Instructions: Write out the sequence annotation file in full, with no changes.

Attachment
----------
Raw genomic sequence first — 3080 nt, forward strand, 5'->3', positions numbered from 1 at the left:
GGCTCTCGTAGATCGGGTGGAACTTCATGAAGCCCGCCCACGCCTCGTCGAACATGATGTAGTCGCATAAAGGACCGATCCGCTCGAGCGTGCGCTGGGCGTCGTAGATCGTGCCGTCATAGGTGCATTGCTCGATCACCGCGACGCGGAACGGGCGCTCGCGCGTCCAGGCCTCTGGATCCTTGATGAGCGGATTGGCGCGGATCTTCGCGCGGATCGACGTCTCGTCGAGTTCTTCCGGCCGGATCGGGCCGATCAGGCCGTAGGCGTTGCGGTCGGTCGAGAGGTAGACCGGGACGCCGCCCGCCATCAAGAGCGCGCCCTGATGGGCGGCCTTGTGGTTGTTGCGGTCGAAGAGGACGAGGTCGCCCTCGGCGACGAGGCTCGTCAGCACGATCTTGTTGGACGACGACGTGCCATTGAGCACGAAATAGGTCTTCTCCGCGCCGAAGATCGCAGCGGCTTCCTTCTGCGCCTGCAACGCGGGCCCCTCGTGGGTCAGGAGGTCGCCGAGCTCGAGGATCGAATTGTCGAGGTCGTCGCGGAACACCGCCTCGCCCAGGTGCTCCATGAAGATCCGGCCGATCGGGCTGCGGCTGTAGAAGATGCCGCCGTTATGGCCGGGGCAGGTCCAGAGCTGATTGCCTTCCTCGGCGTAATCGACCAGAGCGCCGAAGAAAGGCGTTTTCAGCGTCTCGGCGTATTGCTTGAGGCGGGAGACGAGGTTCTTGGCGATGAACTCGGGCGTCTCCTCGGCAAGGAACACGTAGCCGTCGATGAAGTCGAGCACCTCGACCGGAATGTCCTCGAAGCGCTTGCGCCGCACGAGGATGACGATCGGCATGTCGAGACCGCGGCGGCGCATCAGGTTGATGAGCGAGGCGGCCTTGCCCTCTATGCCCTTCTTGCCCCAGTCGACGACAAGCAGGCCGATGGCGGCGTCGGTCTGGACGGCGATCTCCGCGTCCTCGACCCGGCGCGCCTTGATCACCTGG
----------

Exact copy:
Raw genomic sequence first — 3080 nt, forward strand, 5'->3', positions numbered from 1 at the left:
GGCTCTCGTAGATCGGGTGGAACTTCATGAAGCCCGCCCACGCCTCGTCGAACATGATGTAGTCGCATAAAGGACCGATCCGCTCGAGCGTGCGCTGGGCGTCGTAGATCGTGCCGTCATAGGTGCATTGCTCGATCACCGCGACGCGGAACGGGCGCTCGCGCGTCCAGGCCTCTGGATCCTTGATGAGCGGATTGGCGCGGATCTTCGCGCGGATCGACGTCTCGTCGAGTTCTTCCGGCCGGATCGGGCCGATCAGGCCGTAGGCGTTGCGGTCGGTCGAGAGGTAGACCGGGACGCCGCCCGCCATCAAGAGCGCGCCCTGATGGGCGGCCTTGTGGTTGTTGCGGTCGAAGAGGACGAGGTCGCCCTCGGCGACGAGGCTCGTCAGCACGATCTTGTTGGACGACGACGTGCCATTGAGCACGAAATAGGTCTTCTCCGCGCCGAAGATCGCAGCGGCTTCCTTCTGCGCCTGCAACGCGGGCCCCTCGTGGGTCAGGAGGTCGCCGAGCTCGAGGATCGAATTGTCGAGGTCGTCGCGGAACACCGCCTCGCCCAGGTGCTCCATGAAGATCCGGCCGATCGGGCTGCGGCTGTAGAAGATGCCGCCGTTATGGCCGGGGCAGGTCCAGAGCTGATTGCCTTCCTCGGCGTAATCGACCAGAGCGCCGAAGAAAGGCGTTTTCAGCGTCTCGGCGTATTGCTTGAGGCGGGAGACGAGGTTCTTGGCGATGAACTCGGGCGTCTCCTCGGCAAGGAACACGTAGCCGTCGATGAAGTCGAGCACCTCGACCGGAATGTCCTCGAAGCGCTTGCGCCGCACGAGGATGACGATCGGCATGTCGAGACCGCGGCGGCGCATCAGGTTGATGAGCGAGGCGGCCTTGCCCTCTATGCCCTTCTTGCCCCAGTCGACGACAAGCAGGCCGATGGCGGCGTCGGTCTGGACGGCGATCTCCGCGTCCTCGACCCGGCGCGCCTTGATCACCTGG